Pardon my getting all philosophical here, but, when it comes to the importance of friendship, Aristotle recognized its lifelong benefits back in the 300 BC’s. He wrote, “In poverty and other misfortunes of life, true friends are a sure refuge. The young they keep out of mischief; to the old they are a comfort and aid in their weakness, and those in the prime of life they incite to noble deeds.” Who better to be counted as a true friend than our spouse.
What about you? How’s your friendship with your spouse? Would you consider yourselves what Aristotle termed “true friends”? No? If you haven’t invested the time you should into building and maintaining this aspect of your relationship, it’s not too late. Here’s one creative way to get started.
Grab some paper, a couple crayons (or pens, if that’s your thing), and head to a park or your favorite coffee shop. Once there, create your own war room. What do I mean by that? Well, in my book Team Us: The Unifying Power of Grace, Commitment, and Cooperation in Marriage, I talk about how for Ted and me it was a time early in our relationship when we sat down together to strategically and intentionally brainstorm how we wanted our interactions to develop. You can do the same when it comes to friendship in your marriage.
First, make individual lists of what you value most in a close friend. Transparency. Acceptance. Fun. That sort of thing.
Then, share them with each other. Talk about how these qualities might manifest themselves in your relationship, then how you can further develop and cultivate them.
You may just discover that this activity alone does a lot to feed and inspire your friendship with each other. Just make sure you don’t stop here. Go on to look for creative ways you can practice those items on your lists regularly and consistently. Take a leisurely, talkative, walk. Fly a kite together. Join forces to make dinner. That sort of thing. You get the idea.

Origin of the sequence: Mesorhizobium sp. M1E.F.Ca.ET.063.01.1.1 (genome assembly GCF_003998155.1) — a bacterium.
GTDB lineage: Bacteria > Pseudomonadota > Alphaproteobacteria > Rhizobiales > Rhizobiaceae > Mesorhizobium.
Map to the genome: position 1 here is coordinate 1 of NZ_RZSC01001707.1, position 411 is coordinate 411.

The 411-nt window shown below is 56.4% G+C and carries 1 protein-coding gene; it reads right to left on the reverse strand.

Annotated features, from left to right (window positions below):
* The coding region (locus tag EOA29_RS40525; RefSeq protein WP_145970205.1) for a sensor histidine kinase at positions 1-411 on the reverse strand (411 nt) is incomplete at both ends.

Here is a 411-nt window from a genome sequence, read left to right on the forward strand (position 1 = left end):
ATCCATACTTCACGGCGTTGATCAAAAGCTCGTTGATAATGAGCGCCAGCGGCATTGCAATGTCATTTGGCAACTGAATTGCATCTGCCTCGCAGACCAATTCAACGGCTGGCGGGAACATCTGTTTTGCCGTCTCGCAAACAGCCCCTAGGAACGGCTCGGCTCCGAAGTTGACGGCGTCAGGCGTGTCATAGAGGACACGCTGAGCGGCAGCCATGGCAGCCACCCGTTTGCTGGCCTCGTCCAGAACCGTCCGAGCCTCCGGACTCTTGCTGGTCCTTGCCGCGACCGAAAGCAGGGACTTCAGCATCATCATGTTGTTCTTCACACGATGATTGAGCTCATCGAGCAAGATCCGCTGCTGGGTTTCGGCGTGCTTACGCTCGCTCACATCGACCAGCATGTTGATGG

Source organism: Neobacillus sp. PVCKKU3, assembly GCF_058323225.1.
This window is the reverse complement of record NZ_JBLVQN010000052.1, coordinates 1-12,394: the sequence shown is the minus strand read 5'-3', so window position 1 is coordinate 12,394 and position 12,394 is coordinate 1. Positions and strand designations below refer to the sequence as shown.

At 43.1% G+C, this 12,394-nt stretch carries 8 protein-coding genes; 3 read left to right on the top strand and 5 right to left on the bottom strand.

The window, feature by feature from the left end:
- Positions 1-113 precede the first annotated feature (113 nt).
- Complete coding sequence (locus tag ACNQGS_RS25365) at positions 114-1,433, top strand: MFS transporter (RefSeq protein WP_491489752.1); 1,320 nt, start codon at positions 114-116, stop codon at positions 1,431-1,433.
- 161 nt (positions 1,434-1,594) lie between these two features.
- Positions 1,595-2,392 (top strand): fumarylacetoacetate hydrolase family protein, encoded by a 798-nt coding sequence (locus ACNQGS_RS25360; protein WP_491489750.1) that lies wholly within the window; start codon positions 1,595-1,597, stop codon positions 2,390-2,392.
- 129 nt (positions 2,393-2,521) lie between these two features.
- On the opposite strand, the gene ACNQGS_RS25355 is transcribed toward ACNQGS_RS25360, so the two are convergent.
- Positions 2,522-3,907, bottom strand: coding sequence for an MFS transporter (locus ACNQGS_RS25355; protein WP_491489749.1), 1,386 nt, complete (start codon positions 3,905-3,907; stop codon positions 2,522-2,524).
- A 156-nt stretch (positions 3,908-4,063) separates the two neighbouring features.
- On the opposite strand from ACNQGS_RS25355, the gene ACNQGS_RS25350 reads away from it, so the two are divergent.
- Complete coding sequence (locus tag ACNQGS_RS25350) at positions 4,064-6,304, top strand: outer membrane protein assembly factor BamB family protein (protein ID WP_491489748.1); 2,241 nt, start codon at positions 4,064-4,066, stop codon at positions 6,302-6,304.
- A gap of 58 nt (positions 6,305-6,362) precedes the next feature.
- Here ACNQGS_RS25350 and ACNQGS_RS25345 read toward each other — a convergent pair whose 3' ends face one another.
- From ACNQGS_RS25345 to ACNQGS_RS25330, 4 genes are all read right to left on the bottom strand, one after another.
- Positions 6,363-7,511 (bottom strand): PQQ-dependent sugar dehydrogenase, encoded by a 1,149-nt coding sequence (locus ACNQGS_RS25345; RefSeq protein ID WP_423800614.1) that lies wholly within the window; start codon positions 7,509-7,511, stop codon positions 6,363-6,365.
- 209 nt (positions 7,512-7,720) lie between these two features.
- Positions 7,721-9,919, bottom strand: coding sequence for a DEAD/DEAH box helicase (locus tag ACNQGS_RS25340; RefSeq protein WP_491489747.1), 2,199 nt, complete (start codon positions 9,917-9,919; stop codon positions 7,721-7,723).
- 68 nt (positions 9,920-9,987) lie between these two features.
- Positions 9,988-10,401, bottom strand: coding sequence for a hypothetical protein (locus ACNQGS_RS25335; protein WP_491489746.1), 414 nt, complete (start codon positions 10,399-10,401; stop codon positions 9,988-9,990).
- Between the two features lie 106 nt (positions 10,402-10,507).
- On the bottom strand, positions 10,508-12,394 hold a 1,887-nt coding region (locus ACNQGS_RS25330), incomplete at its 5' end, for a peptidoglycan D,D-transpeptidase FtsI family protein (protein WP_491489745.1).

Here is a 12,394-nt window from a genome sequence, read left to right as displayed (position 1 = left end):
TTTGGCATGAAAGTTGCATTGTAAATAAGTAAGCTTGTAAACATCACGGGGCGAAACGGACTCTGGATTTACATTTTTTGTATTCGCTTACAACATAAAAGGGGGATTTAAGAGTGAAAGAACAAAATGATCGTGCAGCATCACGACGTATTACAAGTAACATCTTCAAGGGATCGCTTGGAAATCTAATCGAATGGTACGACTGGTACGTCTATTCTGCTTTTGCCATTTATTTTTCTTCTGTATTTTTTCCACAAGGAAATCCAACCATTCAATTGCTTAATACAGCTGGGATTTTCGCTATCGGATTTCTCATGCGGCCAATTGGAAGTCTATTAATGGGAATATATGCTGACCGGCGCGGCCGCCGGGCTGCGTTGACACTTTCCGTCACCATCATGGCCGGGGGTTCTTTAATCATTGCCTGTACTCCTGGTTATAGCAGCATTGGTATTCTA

Here’s the thing: If you’re not happy with how your song is playing out, it’s not too late to change your tune.
And who knows, maybe like Ted and me, the next time you happen to hear a certain Pixar tune, you’ll find yourselves exchanging a knowing glance. And maybe even a wink.
THIS WEEK’S CHALLENGE
Carve out some time to spend together. Do something that takes your minds off of screen time. Then make it a habit.
BIBLE READING FOR THE WEEK
R – 1 Samuel chapters 16-20
E – Expand on questions you might have as you’re reading (dig deep and take notes).
A – Ask yourself how you can apply this scripture to your marriage.
D – Decide if there are any changes you need to make or actions you need to take.
For our reading assignment this week, I chose to focus on the relationship between David and Jonathan. Although this wasn’t a romantic relationship, their friendship teaches us a lot about humility, self-sacrifice, and love.
While Jonathan may have been next in line to be king, he stepped aside to allow God’s will to be done. He didn’t despise God’s choice or hold a grudge against David. He courageously and humbly supported his friend.
Do nothing out of selfish ambition or vain conceit. Rather, in humility value others above yourselves, not looking to your own interests but each of you to the interests of the others. – Philippians 2:3-4
ABOUT THE AUTHOR
Ashleigh Slater is the author of the book, Team Us: The Unifying Power of Grace, Commitment, and Cooperation in Marriage and Braving Sorrow Together: The Transformational Power of Faith and Community When Life Is Hard.
In her writing, she loves to unite the power of a good story with biblical truth and practical application to encourage readers. For more information visit AshleighSlater.com.